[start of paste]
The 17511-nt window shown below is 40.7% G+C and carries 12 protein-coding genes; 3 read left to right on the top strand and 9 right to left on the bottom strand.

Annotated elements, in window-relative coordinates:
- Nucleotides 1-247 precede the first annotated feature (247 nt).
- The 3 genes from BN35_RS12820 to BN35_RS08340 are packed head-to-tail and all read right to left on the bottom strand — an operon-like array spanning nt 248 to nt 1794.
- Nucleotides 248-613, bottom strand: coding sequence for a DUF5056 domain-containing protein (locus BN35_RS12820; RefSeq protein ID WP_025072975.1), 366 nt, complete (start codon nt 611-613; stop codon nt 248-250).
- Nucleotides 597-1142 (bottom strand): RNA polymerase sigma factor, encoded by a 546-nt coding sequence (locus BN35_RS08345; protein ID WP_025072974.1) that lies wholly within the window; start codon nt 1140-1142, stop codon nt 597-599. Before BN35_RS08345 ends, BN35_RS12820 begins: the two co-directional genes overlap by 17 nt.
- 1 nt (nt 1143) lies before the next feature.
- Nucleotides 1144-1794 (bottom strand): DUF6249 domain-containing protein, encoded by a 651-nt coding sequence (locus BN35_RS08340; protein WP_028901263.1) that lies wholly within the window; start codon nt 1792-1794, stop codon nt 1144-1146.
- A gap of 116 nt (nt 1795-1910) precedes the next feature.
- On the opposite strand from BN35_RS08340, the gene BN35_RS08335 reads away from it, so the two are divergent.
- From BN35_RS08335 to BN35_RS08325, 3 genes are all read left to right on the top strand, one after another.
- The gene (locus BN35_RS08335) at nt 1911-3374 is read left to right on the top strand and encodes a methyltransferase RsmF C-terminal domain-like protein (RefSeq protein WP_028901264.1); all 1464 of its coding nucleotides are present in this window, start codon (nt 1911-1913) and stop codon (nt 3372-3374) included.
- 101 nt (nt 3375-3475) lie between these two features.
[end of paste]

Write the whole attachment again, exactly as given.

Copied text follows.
The 17511-nt window shown below is 40.7% G+C and carries 12 protein-coding genes; 3 read left to right on the top strand and 9 right to left on the bottom strand.

Annotated elements, in window-relative coordinates:
- Nucleotides 1-247 precede the first annotated feature (247 nt).
- The 3 genes from BN35_RS12820 to BN35_RS08340 are packed head-to-tail and all read right to left on the bottom strand — an operon-like array spanning nt 248 to nt 1794.
- Nucleotides 248-613, bottom strand: coding sequence for a DUF5056 domain-containing protein (locus BN35_RS12820; RefSeq protein ID WP_025072975.1), 366 nt, complete (start codon nt 611-613; stop codon nt 248-250).
- Nucleotides 597-1142 (bottom strand): RNA polymerase sigma factor, encoded by a 546-nt coding sequence (locus BN35_RS08345; protein ID WP_025072974.1) that lies wholly within the window; start codon nt 1140-1142, stop codon nt 597-599. Before BN35_RS08345 ends, BN35_RS12820 begins: the two co-directional genes overlap by 17 nt.
- 1 nt (nt 1143) lies before the next feature.
- Nucleotides 1144-1794 (bottom strand): DUF6249 domain-containing protein, encoded by a 651-nt coding sequence (locus BN35_RS08340; protein WP_028901263.1) that lies wholly within the window; start codon nt 1792-1794, stop codon nt 1144-1146.
- A gap of 116 nt (nt 1795-1910) precedes the next feature.
- On the opposite strand from BN35_RS08340, the gene BN35_RS08335 reads away from it, so the two are divergent.
- From BN35_RS08335 to BN35_RS08325, 3 genes are all read left to right on the top strand, one after another.
- The gene (locus BN35_RS08335) at nt 1911-3374 is read left to right on the top strand and encodes a methyltransferase RsmF C-terminal domain-like protein (RefSeq protein WP_028901264.1); all 1464 of its coding nucleotides are present in this window, start codon (nt 1911-1913) and stop codon (nt 3372-3374) included.
- 101 nt (nt 3375-3475) lie between these two features.